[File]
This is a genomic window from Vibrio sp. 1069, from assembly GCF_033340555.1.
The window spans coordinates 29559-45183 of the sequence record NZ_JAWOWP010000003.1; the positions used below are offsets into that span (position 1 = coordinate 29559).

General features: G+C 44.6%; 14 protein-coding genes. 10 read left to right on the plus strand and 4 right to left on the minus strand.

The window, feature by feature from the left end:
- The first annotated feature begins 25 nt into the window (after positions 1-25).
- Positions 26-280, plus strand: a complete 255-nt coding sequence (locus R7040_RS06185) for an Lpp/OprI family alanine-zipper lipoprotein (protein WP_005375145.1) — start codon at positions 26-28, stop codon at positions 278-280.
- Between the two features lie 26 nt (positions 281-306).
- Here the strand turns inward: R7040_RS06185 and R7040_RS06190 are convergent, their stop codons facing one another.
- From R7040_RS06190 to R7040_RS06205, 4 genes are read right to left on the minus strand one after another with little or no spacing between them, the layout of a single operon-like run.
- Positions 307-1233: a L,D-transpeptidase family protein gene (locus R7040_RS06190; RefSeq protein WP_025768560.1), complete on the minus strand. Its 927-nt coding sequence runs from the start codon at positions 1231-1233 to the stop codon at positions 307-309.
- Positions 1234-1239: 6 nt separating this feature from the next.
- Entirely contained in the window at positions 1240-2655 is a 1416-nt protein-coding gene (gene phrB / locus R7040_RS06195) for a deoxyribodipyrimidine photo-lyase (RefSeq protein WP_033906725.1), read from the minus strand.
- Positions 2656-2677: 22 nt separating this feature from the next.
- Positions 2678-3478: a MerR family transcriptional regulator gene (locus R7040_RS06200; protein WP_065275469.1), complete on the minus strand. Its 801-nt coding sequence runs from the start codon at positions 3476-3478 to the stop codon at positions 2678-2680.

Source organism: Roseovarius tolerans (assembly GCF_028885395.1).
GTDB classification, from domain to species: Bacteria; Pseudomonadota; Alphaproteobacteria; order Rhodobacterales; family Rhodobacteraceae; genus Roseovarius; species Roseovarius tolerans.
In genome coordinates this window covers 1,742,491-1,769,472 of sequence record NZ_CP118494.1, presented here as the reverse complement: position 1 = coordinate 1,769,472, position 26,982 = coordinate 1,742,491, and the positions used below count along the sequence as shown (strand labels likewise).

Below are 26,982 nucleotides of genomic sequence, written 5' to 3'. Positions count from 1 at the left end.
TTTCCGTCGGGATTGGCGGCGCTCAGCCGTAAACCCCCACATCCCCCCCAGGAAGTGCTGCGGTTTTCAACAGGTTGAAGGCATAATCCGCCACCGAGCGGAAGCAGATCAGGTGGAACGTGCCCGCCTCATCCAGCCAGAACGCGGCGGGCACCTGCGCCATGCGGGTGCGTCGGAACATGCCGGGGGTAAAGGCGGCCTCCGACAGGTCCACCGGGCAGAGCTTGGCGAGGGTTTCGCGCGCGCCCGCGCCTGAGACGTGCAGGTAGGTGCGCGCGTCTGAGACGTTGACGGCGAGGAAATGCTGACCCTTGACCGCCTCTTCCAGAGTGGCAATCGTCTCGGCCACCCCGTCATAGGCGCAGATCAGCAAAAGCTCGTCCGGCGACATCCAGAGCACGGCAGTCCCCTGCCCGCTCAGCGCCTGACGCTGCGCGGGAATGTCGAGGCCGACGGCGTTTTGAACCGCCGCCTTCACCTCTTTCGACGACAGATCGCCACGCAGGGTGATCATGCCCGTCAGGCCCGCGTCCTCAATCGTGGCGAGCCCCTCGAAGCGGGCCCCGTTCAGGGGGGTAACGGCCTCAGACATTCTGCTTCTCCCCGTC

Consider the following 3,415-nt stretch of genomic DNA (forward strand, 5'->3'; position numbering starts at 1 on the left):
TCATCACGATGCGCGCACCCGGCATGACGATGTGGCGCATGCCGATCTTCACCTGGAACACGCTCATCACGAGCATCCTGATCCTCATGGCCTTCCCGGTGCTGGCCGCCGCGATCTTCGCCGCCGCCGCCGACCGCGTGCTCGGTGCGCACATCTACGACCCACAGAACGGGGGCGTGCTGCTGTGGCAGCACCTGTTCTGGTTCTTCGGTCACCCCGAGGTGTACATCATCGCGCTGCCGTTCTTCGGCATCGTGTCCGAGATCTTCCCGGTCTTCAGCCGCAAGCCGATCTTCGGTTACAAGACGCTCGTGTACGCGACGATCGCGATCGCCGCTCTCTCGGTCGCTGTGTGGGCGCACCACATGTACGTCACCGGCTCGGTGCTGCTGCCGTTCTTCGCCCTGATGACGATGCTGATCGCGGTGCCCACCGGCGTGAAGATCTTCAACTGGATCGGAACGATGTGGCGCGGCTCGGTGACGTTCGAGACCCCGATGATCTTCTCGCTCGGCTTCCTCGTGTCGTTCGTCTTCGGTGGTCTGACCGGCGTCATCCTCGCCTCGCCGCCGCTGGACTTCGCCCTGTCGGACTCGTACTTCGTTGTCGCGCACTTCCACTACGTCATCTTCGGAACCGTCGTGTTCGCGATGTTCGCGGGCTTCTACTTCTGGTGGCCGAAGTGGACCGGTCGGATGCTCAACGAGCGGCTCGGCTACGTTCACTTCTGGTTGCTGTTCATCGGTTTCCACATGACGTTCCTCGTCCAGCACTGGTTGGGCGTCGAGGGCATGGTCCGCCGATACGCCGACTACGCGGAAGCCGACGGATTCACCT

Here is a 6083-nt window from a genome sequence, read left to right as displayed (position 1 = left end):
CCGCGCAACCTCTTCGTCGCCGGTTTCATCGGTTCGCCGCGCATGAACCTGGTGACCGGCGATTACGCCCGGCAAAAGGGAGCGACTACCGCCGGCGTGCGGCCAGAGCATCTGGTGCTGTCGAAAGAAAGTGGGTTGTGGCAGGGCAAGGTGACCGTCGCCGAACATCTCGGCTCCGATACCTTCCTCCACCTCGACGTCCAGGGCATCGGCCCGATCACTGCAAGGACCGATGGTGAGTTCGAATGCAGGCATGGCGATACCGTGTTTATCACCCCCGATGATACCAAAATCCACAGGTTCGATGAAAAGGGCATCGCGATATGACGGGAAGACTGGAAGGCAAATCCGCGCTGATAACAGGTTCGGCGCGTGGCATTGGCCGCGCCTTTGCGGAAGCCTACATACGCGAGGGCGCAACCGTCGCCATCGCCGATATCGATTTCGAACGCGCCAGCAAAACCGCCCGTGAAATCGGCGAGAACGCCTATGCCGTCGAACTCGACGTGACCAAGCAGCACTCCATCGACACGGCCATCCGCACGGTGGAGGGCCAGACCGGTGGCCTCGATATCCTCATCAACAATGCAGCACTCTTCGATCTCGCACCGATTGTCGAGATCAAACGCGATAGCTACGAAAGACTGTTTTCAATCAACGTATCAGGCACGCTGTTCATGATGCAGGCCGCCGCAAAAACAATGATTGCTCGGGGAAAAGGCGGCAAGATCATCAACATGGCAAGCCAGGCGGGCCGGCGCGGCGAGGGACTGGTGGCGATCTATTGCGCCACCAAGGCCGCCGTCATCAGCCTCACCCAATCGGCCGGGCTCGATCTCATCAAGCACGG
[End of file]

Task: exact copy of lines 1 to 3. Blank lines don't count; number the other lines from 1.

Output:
This is a genomic window from Vibrio sp. 1069, from assembly GCF_033340555.1.
The window spans coordinates 29559-45183 of the sequence record NZ_JAWOWP010000003.1; the positions used below are offsets into that span (position 1 = coordinate 29559).

General features: G+C 44.6%; 14 protein-coding genes. 10 read left to right on the plus strand and 4 right to left on the minus strand.